General Assembly to Return on June 1st
This report is not our year-end summary of significant environment- and conservation-related legislative developments. Instead, we highlight several legislative issues that may be acted upon in the June session of the General Assembly. These items are not scheduled for committee or floor action this week, but it is possible they will be next week.
The budget is an environmental issue every year, but that is especially true this year. The General Assembly adopted what they called a “bare-bones” budget in March before taking a 9-week recess due to COVID-19. The expectation is that the main item legislators will discuss in the upcoming week or two will be significant reductions in expenditures due to substantial reductions in revenue.
We must convey two critical messages about the budget to legislators:
Do not reduce critical reserve funds for the protection of our parks, rivers and natural areas.
Fund a budget that does not reduce our state’s ability to adequately regulate and protect activities that can harm our land, water and air.
Five Important Bills that May See Action this Year
Here is a short list of issues and corresponding bills we have strong reason to believe will be acted upon in the next week or two.
Energy, Climate, and Sustainability
For the last several years, most (but certainly not all) members of our Tennessee General Assembly have sought to protect coal mining and increase our state’s production of coal.
SB1633/HB1675: Coal plants
This bill requires faster state implementation of federal changes intended to make it harder to retire coal fired plants. This week the Senate published a short list of bills that the Senate committees plan to take up in the June session, and this one is on that list. It will not be heard this week, but it will likely be heard in the Senate Finance committee the following week. TCV opposes this bill. The reason for this dangerous bill, which is not supported by the state executive branch, is to rush a process that would lead to more emphasis on coal before a possible change in national policy as a result of 2020 elections.
SB2188/HB2255: Billboard regulation/deregulation
Tennessee has no enforceable billboard regulation law right now, as ours was held unconstitutional by the Courts for not being content neutral (i.e. some billboards were not allowed because of their message). There are two competing bills. One is from the Department of Transportation, Tennessee's regulatory agency for billboards. It seeks to merely fix the problem that made the law unconstitutional.
The other is a disappointing bill from the billboard industry. It adds concessions sought unsuccessfully by the billboard industry over many years, such as inadequate vegetation protection, excessive and distracting digital billboards, and alterations to the spacing between billboards, etc. For a time, it appeared the Senate and House would deadlock and the legislature would fail to pass anything. Now, it looks like a compromise amendment may be proposed, which could result in a bill passing after all. Advocates are not yet sure what is in that compromise as no amendment has been filed, but this week the Senate published a short list of bills still in committee that would be up for consideration and this bill is on that short list.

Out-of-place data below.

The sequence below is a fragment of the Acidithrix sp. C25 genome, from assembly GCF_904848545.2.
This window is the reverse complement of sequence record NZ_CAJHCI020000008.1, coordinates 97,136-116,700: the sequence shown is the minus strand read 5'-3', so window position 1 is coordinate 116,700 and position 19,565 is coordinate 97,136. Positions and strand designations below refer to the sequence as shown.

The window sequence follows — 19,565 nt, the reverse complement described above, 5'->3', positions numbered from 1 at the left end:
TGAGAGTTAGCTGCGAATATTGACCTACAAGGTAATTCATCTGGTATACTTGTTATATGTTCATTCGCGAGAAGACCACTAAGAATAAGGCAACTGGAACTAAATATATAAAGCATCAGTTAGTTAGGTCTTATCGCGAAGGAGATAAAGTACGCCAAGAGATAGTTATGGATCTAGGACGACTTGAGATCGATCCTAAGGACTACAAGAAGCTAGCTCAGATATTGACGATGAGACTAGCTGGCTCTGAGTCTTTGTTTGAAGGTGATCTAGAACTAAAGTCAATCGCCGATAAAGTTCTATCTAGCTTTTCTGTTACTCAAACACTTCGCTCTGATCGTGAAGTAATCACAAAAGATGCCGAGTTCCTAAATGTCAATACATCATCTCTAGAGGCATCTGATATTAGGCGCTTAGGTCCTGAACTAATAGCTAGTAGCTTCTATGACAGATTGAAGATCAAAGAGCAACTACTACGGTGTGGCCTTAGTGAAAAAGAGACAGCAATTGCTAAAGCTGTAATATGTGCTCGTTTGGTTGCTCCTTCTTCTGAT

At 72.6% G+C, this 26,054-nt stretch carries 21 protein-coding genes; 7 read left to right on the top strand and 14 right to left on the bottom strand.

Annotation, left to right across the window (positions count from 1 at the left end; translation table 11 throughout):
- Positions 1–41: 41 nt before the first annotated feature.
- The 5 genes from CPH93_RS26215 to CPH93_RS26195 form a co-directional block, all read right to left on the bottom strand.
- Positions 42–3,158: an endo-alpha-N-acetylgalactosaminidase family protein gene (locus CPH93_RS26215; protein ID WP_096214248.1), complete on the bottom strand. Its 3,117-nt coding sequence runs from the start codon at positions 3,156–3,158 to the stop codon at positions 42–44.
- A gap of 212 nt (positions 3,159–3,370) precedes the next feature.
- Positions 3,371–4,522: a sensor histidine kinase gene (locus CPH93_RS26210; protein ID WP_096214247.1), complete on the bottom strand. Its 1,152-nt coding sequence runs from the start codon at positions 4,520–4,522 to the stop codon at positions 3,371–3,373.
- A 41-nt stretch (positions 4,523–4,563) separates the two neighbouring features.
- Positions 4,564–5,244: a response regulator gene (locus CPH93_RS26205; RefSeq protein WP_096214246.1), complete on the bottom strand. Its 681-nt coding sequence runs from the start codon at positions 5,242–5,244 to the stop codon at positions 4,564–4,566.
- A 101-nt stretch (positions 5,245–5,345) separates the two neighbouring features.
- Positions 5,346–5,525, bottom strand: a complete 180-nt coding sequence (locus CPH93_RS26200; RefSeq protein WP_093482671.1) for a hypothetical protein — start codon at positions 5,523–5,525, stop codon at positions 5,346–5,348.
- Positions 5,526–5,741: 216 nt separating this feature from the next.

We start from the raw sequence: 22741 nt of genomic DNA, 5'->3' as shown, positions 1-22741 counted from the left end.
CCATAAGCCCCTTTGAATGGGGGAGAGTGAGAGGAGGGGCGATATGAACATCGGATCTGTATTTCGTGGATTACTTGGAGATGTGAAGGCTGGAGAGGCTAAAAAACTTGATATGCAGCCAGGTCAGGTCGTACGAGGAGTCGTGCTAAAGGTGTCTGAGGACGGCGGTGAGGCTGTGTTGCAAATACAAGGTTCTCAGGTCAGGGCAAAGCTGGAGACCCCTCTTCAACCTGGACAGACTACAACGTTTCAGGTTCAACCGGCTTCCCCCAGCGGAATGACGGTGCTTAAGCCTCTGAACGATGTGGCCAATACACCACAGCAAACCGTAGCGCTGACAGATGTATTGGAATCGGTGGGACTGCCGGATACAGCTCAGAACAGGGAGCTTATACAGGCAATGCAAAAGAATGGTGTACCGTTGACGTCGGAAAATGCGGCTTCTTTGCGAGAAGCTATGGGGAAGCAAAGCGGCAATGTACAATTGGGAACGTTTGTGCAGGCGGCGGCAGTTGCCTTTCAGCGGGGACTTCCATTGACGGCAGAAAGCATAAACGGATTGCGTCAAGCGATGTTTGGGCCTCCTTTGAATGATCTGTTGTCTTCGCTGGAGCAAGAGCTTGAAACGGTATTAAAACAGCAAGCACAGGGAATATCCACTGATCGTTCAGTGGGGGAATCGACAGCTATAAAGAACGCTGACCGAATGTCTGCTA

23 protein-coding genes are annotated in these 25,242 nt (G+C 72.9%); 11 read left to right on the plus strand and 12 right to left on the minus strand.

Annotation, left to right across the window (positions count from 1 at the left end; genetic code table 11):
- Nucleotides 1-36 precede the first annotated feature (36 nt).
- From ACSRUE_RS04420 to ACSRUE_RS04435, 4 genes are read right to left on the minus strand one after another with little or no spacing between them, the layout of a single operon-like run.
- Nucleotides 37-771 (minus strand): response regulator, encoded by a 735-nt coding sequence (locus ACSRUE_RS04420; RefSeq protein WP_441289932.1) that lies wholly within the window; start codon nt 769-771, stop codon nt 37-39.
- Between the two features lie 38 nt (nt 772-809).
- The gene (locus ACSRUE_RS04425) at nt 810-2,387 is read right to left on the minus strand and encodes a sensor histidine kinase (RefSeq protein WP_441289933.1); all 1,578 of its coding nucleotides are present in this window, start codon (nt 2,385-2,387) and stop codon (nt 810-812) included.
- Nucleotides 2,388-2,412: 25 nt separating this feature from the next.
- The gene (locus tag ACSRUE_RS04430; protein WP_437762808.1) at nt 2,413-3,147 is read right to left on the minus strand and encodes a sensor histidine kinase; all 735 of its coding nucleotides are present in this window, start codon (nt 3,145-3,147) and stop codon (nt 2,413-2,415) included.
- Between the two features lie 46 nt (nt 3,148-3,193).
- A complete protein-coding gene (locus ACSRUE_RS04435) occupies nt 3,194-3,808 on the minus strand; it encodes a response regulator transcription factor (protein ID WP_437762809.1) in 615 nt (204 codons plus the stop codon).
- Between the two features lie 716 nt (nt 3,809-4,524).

In the context of conservation, mitigation means a measure or act required by state regulation to moderate or alleviate environmental impacts. A pending bill that might still pass would allow penalties to be assessed on groups engaging in mitigation who fail to complete land acquisition and initial improvements in a timely way. While most environmental groups agree that lack of effective mitigation is a problem and appreciate this bill raising the problem, many advocates do not feel the bill as currently amended is the answer. This bill also is on a short list of bills still in committee that would be up for consideration.
Water and Solid Waste
SB2119/HB2636: Subsurface sewer disposal
Subsurface Sewage Disposal System means a system, other than a public or community system, which receives sewage. Included within the scope of this definition are septic tank absorption systems, privies, chemical toilets, and other similar systems. This bill weakens local regulation of subsurface sewage disposal, which raises serious clean water and public safety issues.
SB2224/HB2206: Increased amount of sewage spread on drip fields
This bill allows sewage to be spread on land by use of drip or spray fields. It allows developers to install decentralized wastewater systems without design or construction approval by the Tennessee Department of Environmental Conservation. As amended in the House subcommittee it eliminates the possibility of a permit being required for modifying or installing a “land application”. In other words, sewage can be spread on land.